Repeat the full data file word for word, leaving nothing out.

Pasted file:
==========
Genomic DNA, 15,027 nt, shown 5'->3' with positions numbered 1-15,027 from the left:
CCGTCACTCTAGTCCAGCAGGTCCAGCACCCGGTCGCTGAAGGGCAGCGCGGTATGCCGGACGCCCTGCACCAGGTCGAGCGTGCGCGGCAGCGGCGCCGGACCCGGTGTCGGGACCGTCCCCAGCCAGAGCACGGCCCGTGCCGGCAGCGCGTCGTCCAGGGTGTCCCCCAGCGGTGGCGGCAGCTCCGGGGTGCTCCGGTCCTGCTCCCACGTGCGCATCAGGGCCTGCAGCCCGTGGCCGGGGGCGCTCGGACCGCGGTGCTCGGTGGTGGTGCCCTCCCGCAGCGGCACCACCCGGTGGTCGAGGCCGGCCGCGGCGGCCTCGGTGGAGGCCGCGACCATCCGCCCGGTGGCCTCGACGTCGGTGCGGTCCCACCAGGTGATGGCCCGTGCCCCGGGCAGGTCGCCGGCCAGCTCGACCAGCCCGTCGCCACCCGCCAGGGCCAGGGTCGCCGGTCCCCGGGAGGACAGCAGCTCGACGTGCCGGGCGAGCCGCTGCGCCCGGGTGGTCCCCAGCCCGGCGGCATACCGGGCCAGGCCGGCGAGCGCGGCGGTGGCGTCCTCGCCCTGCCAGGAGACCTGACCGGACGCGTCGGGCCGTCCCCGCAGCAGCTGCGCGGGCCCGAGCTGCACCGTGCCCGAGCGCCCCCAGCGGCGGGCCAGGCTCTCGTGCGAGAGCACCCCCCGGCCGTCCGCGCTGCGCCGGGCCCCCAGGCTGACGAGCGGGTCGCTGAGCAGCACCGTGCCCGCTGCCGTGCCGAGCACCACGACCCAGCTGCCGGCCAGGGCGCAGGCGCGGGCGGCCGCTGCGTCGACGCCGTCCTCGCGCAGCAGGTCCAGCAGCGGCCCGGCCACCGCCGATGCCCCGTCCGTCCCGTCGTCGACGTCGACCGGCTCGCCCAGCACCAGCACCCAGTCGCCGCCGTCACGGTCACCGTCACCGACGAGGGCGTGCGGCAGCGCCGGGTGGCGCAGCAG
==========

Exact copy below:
Genomic DNA, 15,027 nt, shown 5'->3' with positions numbered 1-15,027 from the left:
CCGTCACTCTAGTCCAGCAGGTCCAGCACCCGGTCGCTGAAGGGCAGCGCGGTATGCCGGACGCCCTGCACCAGGTCGAGCGTGCGCGGCAGCGGCGCCGGACCCGGTGTCGGGACCGTCCCCAGCCAGAGCACGGCCCGTGCCGGCAGCGCGTCGTCCAGGGTGTCCCCCAGCGGTGGCGGCAGCTCCGGGGTGCTCCGGTCCTGCTCCCACGTGCGCATCAGGGCCTGCAGCCCGTGGCCGGGGGCGCTCGGACCGCGGTGCTCGGTGGTGGTGCCCTCCCGCAGCGGCACCACCCGGTGGTCGAGGCCGGCCGCGGCGGCCTCGGTGGAGGCCGCGACCATCCGCCCGGTGGCCTCGACGTCGGTGCGGTCCCACCAGGTGATGGCCCGTGCCCCGGGCAGGTCGCCGGCCAGCTCGACCAGCCCGTCGCCACCCGCCAGGGCCAGGGTCGCCGGTCCCCGGGAGGACAGCAGCTCGACGTGCCGGGCGAGCCGCTGCGCCCGGGTGGTCCCCAGCCCGGCGGCATACCGGGCCAGGCCGGCGAGCGCGGCGGTGGCGTCCTCGCCCTGCCAGGAGACCTGACCGGACGCGTCGGGCCGTCCCCGCAGCAGCTGCGCGGGCCCGAGCTGCACCGTGCCCGAGCGCCCCCAGCGGCGGGCCAGGCTCTCGTGCGAGAGCACCCCCCGGCCGTCCGCGCTGCGCCGGGCCCCCAGGCTGACGAGCGGGTCGCTGAGCAGCACCGTGCCCGCTGCCGTGCCGAGCACCACGACCCAGCTGCCGGCCAGGGCGCAGGCGCGGGCGGCCGCTGCGTCGACGCCGTCCTCGCGCAGCAGGTCCAGCAGCGGCCCGGCCACCGCCGATGCCCCGTCCGTCCCGTCGTCGACGTCGACCGGCTCGCCCAGCACCAGCACCCAGTCGCCGCCGTCACGGTCACCGTCACCGACGAGGGCGTGCGGCAGCGCCGGGTGGCGCAGCAG